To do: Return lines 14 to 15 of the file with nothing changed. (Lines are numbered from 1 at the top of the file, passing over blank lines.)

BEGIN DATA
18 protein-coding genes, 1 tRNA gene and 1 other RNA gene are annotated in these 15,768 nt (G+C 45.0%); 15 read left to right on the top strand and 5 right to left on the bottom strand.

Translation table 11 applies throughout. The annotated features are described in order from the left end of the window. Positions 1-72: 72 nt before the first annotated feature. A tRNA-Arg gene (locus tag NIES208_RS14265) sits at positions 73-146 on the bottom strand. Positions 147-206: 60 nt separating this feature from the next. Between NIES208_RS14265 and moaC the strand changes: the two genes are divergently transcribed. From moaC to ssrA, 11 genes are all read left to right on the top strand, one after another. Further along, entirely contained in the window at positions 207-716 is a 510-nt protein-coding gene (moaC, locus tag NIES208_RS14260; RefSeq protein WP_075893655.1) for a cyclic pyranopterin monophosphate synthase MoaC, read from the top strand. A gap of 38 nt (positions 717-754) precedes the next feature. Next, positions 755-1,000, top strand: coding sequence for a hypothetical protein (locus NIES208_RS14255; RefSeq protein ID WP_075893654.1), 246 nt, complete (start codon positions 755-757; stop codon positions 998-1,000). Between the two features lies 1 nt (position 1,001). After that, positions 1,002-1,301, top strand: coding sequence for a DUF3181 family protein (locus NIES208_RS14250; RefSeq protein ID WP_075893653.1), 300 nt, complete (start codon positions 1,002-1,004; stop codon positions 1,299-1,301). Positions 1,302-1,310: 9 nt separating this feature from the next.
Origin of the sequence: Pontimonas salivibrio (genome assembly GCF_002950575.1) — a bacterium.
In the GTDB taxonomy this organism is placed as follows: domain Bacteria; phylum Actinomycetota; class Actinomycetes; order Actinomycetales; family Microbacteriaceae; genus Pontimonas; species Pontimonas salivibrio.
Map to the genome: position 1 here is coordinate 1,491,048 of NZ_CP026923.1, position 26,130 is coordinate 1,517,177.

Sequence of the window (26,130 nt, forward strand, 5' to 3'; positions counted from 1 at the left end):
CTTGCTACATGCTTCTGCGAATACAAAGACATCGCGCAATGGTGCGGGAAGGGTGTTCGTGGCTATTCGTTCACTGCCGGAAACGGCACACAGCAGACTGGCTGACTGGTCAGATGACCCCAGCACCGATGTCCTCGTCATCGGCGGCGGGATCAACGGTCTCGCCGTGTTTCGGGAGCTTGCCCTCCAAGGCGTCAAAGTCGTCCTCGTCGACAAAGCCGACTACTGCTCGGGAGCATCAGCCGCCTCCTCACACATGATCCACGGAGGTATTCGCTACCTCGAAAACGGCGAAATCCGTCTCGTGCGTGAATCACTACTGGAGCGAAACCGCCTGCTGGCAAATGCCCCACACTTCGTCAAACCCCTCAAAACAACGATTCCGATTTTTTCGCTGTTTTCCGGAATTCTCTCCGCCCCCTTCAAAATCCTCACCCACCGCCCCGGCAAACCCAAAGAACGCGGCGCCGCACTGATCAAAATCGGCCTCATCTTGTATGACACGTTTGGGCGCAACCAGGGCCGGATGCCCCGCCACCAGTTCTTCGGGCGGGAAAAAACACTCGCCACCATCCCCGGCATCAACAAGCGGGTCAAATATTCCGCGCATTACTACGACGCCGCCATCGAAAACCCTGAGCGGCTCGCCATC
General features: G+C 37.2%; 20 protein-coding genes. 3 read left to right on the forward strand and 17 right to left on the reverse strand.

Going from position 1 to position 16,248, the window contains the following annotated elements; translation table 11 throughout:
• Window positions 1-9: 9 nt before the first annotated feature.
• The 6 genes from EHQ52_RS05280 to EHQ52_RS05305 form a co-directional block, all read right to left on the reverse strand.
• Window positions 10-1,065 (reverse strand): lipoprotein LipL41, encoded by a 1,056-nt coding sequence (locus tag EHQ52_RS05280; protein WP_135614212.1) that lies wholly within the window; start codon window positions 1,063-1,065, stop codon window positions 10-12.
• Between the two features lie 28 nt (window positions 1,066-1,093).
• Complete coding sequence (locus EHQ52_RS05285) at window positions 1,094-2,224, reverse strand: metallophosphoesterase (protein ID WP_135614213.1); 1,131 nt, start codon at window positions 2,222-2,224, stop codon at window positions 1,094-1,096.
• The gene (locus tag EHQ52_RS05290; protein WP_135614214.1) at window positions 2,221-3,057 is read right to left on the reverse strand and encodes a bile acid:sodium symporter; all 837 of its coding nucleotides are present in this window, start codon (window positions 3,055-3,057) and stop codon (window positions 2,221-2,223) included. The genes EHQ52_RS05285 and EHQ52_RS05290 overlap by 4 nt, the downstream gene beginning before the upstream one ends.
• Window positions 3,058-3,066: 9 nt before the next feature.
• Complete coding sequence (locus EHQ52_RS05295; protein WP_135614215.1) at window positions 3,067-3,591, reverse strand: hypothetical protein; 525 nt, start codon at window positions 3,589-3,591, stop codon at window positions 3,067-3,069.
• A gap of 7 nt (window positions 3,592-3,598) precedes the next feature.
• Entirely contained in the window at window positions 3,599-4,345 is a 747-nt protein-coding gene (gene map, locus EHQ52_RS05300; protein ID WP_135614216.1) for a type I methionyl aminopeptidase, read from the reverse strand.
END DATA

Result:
• Complete coding sequence (locus EHQ52_RS05285) at window positions 1,094-2,224, reverse strand: metallophosphoesterase (protein ID WP_135614213.1); 1,131 nt, start codon at window positions 2,222-2,224, stop codon at window positions 1,094-1,096.
• The gene (locus tag EHQ52_RS05290; protein WP_135614214.1) at window positions 2,221-3,057 is read right to left on the reverse strand and encodes a bile acid:sodium symporter; all 837 of its coding nucleotides are present in this window, start codon (window positions 3,055-3,057) and stop codon (window positions 2,221-2,223) included. The genes EHQ52_RS05285 and EHQ52_RS05290 overlap by 4 nt, the downstream gene beginning before the upstream one ends.